“The best thing smokers can do is give up - for their own health as well as their friends’ and family’s. Quitting can be extremely difficult, but it greatly reduces the risk of smoking-related cancers, as well as other illness such as heart and lung disease. For those who are ready to give up, local Stop Smoking Services are the best place to start. The earlier you stop smoking the better but it’s never too late to quit.”



Notes for editors

  1. Oral cavity
  2. Nasal cavity and paranasal sinuses
  3. Pharynx
  4. Larynx
  5. Oesophagus
  6. Lung
  7. Stomach
  8. Liver
  9. Pancreas
  10. Kidney
  11. Ureter
  12. Bladder
  13. Ovary
  14. Cervix
  15. Colorectal (bowel)
  16. Myeloid leukaemia
  • Cancers are caused by mutations in DNA, which are acquired during a person's lifetime. Lung cancer causes around one million deaths worldwide each year and almost all are associated with smoking. The number of mutations found in the genome of the lung cancer cells - almost 23 000 - suggest that a typical smoker would acquire one mutation per 15 cigarettes smoked - Wellcome Trust Sanger Institute http://www.wellcome.ac.uk/News/2010/News/WTX058965.htm
  • The first tv adverts are due to air on ITV 1 on February 1. Details on the campaign, including how to get local stop smoking support are availableon the campaign website http://www.quit16.co.uk The campaign is also being run in the North East, linking with Fresh NE, the independent office of tobacco control.
  • Yorkshire and the Humber cancer indidence and mortality attributable to smoking, 2013


New cancer cases (from smoking)

Deaths (from smoking related cancers)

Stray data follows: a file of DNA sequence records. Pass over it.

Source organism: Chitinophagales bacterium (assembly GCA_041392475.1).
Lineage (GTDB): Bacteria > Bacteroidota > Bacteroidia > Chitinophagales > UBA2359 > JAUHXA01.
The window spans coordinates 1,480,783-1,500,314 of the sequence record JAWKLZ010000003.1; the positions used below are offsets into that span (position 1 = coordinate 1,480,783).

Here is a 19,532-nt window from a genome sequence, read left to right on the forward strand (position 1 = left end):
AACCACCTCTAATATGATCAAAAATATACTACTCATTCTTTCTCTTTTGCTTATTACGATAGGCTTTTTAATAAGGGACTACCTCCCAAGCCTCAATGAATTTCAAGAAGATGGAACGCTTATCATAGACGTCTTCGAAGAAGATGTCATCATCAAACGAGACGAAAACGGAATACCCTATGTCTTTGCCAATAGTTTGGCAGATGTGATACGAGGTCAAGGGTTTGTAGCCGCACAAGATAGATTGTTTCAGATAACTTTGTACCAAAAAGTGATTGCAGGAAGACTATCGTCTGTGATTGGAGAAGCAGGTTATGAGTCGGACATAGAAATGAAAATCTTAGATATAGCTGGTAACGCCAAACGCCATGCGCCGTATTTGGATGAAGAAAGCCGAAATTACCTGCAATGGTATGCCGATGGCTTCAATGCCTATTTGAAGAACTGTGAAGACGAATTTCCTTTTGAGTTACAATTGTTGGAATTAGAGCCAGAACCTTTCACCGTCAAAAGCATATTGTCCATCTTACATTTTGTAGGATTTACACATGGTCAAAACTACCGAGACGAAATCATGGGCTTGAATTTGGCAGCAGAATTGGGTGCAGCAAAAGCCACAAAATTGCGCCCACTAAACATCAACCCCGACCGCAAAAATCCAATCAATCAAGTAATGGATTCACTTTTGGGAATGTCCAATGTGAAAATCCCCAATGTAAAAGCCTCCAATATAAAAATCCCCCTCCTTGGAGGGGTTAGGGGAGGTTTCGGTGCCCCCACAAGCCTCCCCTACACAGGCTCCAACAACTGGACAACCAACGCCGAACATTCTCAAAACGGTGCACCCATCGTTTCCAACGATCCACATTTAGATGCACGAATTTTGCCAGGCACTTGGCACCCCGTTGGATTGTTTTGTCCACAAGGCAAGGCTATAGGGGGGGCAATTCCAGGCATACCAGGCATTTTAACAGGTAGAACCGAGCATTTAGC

East Riding of Yorkshire
















North East Lincolnshire




North Lincolnshire




North Yorkshire




















Yorkshire and the Humber




source: PHE based on Cancer Incidence and Mortality figures from the National Cancer Registry System, using estimates from Cancer Research UK that nearly one in five (19.4 per cent) of new cases of cancer in the UK are caused by smoking and research led by Richard Peto at the University of Oxford that 28 per cent of deaths from cancer in the UK are caused by smoking.

  • Proportion of adult smokers in Yorkshire and the Humber (percentage)



  • Breathe 2025 is the overarching campaign brand for work and aspirations to eliminate tobacco-related harms and health inequalities across Yorkshire and The Humber. Our vision is to see the next generation of children born and raised in a place free from tobacco, where smoking is unusual. For more information visit www.breathe2025.org.uk facebook.com/breathe2025
  • Cancer Research UK is the world’s leading cancer charity dedicated to saving lives through research. For further information about Cancer Research UK's work or to find out how to support the charity, please call 0300 123 1022 or visit www.cancerresearchuk.org. Follow us on Twitter and Facebook.
  • Smoking costs society in Yorkshire and the Humber £1.5 billion a year and £220 million in Leeds. This includes costs to the NHS of approximately £223.3 million and an estimated £117.4 million in care costs for current or former smokers with smoking-related illness. (Source: ASH ready reckoner)

For media enquiries contact:

Leeds City Council Communications team